Hearty Holiday Hearts

I know that’s a terrible title, but I can’t resist a bit of cheesy alliteration sometimes, and all of the words are relevant so it feels completely justified. Today was the first of nine days off work, and it’s the first time I’ve had that long off without having the stress of moving house or being ill in over a year, so it was very warmly welcomed. I thought I’d collapse in a heap and not achieve very much, but instead I’ve been a hive of activity and trying to catch up on friends’ birthday presents and unfinished craft projects. I found a packet of wooden hearts I’d picked up a couple of years ago in a small shop in Newcastle and decided to turn them into an alternative to the usual birthday card. It’s been years since I’ve done any proper painting, and this skill clearly leaves a lot to be desired, but it was fun and easy. I have a few patterns to write up and post in the next week, but for now, here are some cheerful hearts!

Blank canvas starting point.
Blank canvas starting point.
Decorating complete
Decorating complete.

I chose to add tiny tags to each one to write a personalised message.

Finished article
Finished article.

Having completed the decoration, I strung the hearts together so they can be hung up as one item.

Finished article, hanging up
Finished article, hanging up.

Jewellery Stand and ‘Clare’s Lace’ Pattern

2015-04-03 17.51.07A few months ago, when I was moving house, a very dear friend helped me out a lot. When all of the hard work was done, we went out to a local café for a quick lunch, but predictably ended up rummaging around Razzberry Bazaar on the return journey, where my friend bought a hand-shaped sculptured jewellery stand. I happened to mention that I’d seen a great design for making a jewellery stand on Ravelry and, despite the fact that she’d just bought one, somehow ended up volunteering to make one for her. I decided to use the inspiration of the original design I’d seen (and additions of some others on the site), but adapt it by using it as an opportunity to write my first lace pattern. It’s only a simple pattern, but a good one if you’re just starting out with lace knitting or looking for something that’s easily memorised.

I haven’t specified measurements or quantities in the pattern below because they depend upon the size of the frame you use and how tightly you choose to pull the fabric or knitting over the board of the frame. I also won’t go into much detail around the assembly of the components because I am assuming it’s self-explanatory, and that anyone attempting this will be used to crafting and the methods involved. If there is any aspect of this project that you would like me to clarify, however, please get in touch and I will be happy to do so.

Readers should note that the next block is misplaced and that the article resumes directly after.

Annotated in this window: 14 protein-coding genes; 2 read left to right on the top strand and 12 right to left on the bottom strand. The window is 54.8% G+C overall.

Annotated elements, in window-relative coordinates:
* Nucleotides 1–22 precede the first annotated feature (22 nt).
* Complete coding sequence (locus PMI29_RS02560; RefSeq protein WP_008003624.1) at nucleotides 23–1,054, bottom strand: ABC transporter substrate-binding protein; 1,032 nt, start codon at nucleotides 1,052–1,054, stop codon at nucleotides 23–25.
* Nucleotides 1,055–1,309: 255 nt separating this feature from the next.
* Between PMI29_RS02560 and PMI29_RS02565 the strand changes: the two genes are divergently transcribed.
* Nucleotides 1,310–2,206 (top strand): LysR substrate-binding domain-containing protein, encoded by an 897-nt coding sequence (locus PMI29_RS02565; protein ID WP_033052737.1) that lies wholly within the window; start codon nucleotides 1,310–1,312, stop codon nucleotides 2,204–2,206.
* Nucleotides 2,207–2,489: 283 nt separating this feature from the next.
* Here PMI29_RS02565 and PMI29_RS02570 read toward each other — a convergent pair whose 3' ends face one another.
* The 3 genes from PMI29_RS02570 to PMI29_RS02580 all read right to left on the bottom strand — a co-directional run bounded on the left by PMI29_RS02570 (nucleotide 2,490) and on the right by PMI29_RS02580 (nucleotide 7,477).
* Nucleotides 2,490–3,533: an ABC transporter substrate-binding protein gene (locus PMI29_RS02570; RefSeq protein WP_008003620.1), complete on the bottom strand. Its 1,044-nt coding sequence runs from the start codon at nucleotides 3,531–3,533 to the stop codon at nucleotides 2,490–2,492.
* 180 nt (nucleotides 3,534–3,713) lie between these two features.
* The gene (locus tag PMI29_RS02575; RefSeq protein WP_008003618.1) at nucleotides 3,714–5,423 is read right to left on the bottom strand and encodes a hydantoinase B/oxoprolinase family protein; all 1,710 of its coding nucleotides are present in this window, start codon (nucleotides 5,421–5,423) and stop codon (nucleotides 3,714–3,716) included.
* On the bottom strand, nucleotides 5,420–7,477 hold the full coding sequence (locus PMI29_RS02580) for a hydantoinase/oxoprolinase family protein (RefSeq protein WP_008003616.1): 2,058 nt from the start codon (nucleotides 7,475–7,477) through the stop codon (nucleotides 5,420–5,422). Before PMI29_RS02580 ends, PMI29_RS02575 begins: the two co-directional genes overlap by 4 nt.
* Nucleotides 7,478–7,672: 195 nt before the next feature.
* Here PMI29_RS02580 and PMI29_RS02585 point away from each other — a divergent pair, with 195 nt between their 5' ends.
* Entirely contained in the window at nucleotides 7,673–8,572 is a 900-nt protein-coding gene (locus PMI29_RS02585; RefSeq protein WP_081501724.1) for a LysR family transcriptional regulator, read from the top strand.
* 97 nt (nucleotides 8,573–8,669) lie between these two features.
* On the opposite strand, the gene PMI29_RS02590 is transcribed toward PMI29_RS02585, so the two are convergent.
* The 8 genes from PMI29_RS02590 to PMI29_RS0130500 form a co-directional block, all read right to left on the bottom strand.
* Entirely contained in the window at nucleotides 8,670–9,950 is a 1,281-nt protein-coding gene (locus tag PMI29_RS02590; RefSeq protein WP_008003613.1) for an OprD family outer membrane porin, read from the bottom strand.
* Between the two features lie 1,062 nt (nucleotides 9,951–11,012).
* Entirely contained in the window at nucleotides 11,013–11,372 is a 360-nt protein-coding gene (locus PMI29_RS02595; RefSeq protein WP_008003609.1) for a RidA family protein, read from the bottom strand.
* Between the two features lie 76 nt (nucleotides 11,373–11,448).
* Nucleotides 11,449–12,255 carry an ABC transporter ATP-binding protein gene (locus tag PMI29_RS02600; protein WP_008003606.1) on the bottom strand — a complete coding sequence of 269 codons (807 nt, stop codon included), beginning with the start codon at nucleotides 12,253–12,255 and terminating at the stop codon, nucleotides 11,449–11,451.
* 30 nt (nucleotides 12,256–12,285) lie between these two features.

Essential materials:

  • Photo frame
  • Fingering weight yarn and knitting needles (I used 4mm)
  • Sewing needle and scissors for finishing off


Optional materials:

  • Fabric
  • Buttons
  • Fabric glue
  • Sewing needle and thread
  • Crochet hook


Optional Features

20150403_173915The board of the frame I was using wasn’t very attractive so I decided to cover it will some fabric from an old dress that I had in my fabric collection, which I stretched over the board and glued on the back. This did the trick nicely! I sewed a flap from the same fabric and inserted it on top of the knitted layer as a place to safely add studs.

I added some buttons to the knitted layer so that necklaces and bracelets could be hung on the stand. If you would prefer not to do this, they could easily be draped across the top.

2015-04-03 17.56.53I also crocheted a strip of wool with a loop at the end and attached this beneath one button. It can be hooked and unhooked from the button and used as a place to store rings.

Although this post is aimed at knitting, this idea would work quite nicely for anyone looking to upcycle some net curtain or other form of lacy fabric. If you aren’t wanting to do this, read on!




Clare’s Lace Pattern

2015-04-03 17.46.58

This pattern is worked in 5 stitches + multiples of 14 stitches for the repeat. This means that the basic pattern is 19 stitches across, but for each repeat you will need 14 extra stitches.

Cast on required number of stitches. I used the long-tail method, because of its elasticity, but this is not essential. If you’re unsure of how to do this, here is a good instructional video.

Purl one row. This will be the ‘wrong’ side and will not be counted in the row numbers for the chart.

Follow the chart below from right to left for the odd rows and left to right for the even rows (all of the even rows are done entirely in purl). The section between the thick lines shows the 14-stitch repeat.

Repeat rows 1-8 of the chart until your knitting is large enough for your frame. Cast off.

This knitting chart was produced using Knitting Chart Maker by Jacquie and is also available here as a pdf.

Clare's lace